An artist can be like an entertainer. Like someone who performs for a living, they want to enable an emotional yet thoughtful response by the people viewing their work. This is true whether you create wide abstract images with lots of bright colors or capture breathtaking panoramas of the Alaskan wilderness from behind the lens. The greater the emotional response, assuming it is positive, the greater the potential someone in that audience is going to buy your work.
Generating that feeling requires your work get in front of the right people. This leads us to the question of who do you want to see and buy your work. Many visual artists and fine art photographers make the mistake of just throwing their work out there for everyone to see. They put in a lot of effort to do this while not considering how much of it might be wasted. Consider the practice of listing and showing your work in an online gallery or shop. While I am a big proponent of online marketing of artwork, one thing I would ask any artist who is trying to sell via a web site, either their own or through a service which displays and sells their work, is if that site is targeting appropriate buyers. That does not mean you should neglect those sites. If you have your work posted on various sites for people to buy then maybe more of your energy would be better spent on submitting to those sites which you know are bringing in buyers.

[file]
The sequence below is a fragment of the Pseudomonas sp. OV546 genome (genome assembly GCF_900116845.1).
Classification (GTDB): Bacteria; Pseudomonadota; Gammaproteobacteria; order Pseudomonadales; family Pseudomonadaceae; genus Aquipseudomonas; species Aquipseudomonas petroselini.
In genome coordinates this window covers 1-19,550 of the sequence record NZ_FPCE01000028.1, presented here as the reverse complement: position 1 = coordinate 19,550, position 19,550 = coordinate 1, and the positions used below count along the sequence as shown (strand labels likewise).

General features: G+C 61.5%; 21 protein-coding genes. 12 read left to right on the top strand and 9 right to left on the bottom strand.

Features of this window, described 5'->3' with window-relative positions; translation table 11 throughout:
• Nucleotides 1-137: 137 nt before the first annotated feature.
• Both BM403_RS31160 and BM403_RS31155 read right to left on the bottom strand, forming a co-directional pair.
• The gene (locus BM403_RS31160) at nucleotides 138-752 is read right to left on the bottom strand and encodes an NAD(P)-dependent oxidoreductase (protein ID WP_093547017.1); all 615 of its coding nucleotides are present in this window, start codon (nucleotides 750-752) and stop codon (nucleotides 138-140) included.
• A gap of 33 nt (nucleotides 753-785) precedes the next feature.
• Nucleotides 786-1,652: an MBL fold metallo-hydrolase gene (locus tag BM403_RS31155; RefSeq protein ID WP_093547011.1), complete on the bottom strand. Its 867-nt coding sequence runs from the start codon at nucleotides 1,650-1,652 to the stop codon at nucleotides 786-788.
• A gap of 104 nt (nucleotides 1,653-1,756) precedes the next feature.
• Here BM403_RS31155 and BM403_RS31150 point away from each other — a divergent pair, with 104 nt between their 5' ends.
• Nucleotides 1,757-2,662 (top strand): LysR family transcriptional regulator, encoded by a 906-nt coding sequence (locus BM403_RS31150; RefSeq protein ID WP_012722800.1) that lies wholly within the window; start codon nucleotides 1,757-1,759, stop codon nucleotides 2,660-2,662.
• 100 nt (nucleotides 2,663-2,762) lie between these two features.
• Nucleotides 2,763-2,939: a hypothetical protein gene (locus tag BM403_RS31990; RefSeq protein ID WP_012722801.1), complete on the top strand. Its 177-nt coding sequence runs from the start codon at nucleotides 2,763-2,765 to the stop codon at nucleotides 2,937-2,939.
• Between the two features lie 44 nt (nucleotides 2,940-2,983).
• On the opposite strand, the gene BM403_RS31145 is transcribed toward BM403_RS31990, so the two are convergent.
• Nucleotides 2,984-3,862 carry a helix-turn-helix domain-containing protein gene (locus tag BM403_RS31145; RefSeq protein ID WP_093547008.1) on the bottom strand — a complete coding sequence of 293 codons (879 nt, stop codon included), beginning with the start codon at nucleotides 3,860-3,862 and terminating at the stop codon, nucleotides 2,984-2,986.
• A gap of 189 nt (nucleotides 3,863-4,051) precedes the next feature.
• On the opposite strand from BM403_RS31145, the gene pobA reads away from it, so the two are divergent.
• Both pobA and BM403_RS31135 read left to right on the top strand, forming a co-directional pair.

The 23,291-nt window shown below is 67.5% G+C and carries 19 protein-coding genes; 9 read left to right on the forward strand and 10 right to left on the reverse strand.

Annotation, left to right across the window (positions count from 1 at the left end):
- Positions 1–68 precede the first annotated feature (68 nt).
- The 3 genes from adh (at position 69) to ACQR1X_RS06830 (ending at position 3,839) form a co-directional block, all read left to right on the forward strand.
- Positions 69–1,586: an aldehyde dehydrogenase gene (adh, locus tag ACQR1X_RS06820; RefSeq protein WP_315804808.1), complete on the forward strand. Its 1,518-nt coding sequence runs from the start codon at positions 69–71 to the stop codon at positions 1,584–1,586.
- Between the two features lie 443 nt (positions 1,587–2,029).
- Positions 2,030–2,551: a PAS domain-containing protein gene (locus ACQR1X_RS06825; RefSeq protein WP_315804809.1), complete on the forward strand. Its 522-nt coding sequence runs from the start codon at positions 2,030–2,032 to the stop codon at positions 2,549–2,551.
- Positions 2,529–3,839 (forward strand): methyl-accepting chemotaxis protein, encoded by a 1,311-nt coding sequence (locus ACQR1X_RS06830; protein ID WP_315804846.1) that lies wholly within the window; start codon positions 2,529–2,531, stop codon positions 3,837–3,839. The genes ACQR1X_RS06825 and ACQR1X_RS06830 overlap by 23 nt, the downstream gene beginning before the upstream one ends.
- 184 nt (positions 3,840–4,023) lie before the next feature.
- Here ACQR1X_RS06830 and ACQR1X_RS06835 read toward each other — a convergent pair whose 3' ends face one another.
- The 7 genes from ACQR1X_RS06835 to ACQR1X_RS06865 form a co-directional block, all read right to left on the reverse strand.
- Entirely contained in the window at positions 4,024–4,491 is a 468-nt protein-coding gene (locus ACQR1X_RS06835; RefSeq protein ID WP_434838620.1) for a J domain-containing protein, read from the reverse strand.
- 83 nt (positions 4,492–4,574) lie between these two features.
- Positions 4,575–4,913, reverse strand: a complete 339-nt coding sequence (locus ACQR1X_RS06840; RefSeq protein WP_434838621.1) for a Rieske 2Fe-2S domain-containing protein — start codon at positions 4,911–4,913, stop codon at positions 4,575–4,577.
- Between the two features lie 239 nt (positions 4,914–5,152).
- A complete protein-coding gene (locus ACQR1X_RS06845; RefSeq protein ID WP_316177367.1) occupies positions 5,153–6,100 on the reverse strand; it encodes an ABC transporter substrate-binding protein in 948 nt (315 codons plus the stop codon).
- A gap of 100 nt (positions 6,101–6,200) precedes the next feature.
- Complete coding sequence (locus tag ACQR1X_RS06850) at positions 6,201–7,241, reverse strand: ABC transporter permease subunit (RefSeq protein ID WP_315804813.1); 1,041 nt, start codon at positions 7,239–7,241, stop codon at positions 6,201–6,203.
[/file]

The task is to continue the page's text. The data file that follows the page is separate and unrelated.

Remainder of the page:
Create a Buyer's Profile
So let’s look at your potential audience and what type of people you want to see your work. Create a profile of this person. I would start with 3 to 5 characteristics of these people. For instance, if you paint western themed landscapes your ideal buyer might be someone who appreciates the outdoors, perhaps owns some land out in the country and likes to get away from the grind of the city. Perhaps they even own some horses or into hunting and fishing. You might find it is easy to come up with more than 5 characteristics which you would use to create this profile. The point is to narrow it down as much as you can without making your audience too small.
Once you have created your profile for your “perfect” buyer you may find you have much in common with them. Places like “Meetup.com” and “Facebook” are good places to start to network with these people. I like Meetup.com since it lets you network both online and offline with individuals on a regular basis which have similar interests.
Considering our example profile, you would probably want to position yourself in a venue which attracts those type of people which fit the profile you created. Perhaps it is a booth at a county fair, maybe it in an advertisement on a website which caters toward people who meet your profile. Or maybe if you are also passionate about one of these similar interests (i.e., hiking or fishing), you start your own Meetup.com group and use it as a way to attract a growing audience of like-minded individuals.
Going back to my original point about getting in front of your audience, like any performer it can be hit or miss. You might find certain works you did not expect actually gets more attention than you would have expected. Use that knowledge to help fine tune your customer profile. Like any marketer you will find the better you know your buyer the better able you are to sell to them.